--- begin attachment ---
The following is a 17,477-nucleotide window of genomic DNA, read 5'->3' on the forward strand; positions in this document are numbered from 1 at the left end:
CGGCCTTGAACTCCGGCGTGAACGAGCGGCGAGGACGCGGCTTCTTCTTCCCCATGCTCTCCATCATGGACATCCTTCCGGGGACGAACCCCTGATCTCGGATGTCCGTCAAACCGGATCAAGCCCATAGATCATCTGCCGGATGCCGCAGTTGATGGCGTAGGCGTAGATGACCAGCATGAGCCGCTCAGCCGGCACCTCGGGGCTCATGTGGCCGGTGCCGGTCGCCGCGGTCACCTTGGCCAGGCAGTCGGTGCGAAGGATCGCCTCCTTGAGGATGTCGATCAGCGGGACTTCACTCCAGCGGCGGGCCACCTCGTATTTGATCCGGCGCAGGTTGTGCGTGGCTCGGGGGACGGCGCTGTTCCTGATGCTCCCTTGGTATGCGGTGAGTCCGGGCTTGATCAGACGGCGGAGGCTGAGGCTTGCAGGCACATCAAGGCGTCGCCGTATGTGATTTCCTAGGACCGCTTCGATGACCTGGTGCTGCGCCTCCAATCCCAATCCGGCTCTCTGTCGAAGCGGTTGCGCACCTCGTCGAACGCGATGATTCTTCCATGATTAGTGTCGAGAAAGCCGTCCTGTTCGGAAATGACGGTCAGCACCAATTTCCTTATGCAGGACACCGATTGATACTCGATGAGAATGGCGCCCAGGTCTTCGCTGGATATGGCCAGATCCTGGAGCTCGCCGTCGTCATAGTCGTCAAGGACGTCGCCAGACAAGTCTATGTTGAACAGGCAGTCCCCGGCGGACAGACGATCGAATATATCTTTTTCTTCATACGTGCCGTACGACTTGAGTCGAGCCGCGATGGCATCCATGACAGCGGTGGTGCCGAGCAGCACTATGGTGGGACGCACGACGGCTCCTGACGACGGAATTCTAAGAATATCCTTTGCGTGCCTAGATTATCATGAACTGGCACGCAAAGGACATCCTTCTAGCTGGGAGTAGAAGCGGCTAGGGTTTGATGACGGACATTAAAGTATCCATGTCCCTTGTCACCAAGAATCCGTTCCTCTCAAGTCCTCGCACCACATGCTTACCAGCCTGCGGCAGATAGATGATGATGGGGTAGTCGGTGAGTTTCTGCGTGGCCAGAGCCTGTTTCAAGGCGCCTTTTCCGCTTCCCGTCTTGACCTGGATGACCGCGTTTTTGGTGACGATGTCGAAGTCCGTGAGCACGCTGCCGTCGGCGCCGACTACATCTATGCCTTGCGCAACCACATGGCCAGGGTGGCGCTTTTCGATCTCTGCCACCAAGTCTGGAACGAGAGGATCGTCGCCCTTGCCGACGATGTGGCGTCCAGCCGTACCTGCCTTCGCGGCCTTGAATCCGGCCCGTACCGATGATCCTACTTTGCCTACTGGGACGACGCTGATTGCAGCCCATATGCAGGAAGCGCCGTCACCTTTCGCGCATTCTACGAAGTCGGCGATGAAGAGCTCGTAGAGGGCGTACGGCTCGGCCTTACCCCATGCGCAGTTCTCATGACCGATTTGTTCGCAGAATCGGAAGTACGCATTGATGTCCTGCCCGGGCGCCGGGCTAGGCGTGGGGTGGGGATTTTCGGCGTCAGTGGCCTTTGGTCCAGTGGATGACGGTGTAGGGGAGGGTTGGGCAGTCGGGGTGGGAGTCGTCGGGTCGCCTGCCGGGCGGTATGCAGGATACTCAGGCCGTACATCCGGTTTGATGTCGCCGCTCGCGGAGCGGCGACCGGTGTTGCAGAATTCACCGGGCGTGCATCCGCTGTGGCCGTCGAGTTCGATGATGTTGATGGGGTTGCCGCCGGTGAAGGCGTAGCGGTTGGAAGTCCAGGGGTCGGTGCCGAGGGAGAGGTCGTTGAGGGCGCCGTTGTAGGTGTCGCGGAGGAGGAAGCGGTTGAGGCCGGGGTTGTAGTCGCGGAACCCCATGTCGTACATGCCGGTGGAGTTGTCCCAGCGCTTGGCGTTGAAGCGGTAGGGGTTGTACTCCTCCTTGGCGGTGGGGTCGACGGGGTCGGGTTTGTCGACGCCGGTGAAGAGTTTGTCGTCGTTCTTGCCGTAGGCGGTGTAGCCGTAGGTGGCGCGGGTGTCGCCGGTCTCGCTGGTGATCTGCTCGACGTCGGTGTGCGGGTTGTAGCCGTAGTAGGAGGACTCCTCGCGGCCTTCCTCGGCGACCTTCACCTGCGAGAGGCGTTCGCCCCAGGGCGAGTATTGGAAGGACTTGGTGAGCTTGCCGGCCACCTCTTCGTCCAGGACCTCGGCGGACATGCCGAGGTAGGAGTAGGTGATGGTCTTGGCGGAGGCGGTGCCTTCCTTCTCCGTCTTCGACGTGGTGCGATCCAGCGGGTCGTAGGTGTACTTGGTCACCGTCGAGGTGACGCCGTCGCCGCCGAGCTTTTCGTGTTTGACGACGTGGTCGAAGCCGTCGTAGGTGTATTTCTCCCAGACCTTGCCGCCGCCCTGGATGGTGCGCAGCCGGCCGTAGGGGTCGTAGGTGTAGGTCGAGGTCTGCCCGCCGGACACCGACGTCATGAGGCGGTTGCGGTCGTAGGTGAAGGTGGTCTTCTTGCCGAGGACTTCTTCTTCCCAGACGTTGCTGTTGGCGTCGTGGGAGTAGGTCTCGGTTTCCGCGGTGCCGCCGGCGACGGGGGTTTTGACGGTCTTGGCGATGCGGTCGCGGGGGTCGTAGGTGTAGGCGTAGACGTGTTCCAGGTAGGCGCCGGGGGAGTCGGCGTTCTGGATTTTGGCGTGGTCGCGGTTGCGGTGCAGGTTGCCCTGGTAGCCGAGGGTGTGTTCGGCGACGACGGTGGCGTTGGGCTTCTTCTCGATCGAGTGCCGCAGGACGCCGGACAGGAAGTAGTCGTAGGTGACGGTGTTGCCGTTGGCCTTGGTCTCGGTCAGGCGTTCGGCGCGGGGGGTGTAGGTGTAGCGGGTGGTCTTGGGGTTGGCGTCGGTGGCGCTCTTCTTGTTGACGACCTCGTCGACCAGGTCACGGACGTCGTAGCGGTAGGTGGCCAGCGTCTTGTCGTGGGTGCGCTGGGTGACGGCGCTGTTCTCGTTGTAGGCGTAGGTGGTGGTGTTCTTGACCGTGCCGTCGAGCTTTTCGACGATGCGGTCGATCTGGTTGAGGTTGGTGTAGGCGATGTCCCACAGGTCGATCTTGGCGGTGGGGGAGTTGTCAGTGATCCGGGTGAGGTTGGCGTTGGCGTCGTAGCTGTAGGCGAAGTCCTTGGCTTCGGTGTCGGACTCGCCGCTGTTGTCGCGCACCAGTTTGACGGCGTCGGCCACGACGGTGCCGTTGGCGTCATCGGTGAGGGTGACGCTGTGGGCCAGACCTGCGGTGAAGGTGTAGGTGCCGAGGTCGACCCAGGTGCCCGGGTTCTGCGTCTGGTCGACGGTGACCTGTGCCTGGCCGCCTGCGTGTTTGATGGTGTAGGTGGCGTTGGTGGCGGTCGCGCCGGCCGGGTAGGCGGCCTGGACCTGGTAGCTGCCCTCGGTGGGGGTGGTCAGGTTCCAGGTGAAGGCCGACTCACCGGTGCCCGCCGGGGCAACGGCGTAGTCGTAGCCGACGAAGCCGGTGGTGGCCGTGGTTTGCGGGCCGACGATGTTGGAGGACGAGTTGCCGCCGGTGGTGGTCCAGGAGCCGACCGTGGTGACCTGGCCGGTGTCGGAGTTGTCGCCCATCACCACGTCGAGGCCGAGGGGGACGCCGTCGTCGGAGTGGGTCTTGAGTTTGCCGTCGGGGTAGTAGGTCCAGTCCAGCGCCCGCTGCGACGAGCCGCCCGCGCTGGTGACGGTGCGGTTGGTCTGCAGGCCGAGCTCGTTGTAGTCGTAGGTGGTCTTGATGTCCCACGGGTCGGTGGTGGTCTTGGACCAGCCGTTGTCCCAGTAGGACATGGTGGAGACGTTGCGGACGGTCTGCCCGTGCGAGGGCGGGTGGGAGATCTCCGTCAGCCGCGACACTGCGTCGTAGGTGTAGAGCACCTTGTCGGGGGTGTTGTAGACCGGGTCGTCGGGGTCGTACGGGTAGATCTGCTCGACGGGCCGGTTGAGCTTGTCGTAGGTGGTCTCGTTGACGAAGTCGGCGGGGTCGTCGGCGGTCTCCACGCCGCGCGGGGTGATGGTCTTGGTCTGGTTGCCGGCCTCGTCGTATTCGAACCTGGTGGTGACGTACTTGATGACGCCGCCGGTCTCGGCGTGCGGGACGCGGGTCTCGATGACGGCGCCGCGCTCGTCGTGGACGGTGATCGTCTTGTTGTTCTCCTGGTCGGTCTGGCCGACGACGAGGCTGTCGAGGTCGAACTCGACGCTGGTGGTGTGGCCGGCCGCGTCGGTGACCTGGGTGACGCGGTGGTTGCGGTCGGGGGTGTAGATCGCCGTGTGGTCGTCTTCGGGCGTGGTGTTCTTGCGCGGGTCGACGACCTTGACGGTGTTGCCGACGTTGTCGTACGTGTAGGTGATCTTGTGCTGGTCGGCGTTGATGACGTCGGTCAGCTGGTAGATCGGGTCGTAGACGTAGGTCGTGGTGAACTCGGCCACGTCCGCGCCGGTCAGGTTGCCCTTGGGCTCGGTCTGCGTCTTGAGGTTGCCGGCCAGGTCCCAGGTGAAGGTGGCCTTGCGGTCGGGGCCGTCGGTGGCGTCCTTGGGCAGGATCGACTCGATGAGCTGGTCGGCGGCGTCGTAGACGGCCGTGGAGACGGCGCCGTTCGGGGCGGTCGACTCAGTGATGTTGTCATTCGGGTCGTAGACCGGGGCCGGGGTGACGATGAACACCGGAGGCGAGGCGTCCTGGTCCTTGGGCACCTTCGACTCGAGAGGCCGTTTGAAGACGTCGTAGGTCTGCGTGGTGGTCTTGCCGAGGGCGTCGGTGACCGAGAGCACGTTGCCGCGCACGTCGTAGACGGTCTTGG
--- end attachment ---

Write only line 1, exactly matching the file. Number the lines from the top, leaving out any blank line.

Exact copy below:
The following is a 17,477-nucleotide window of genomic DNA, read 5'->3' on the forward strand; positions in this document are numbered from 1 at the left end: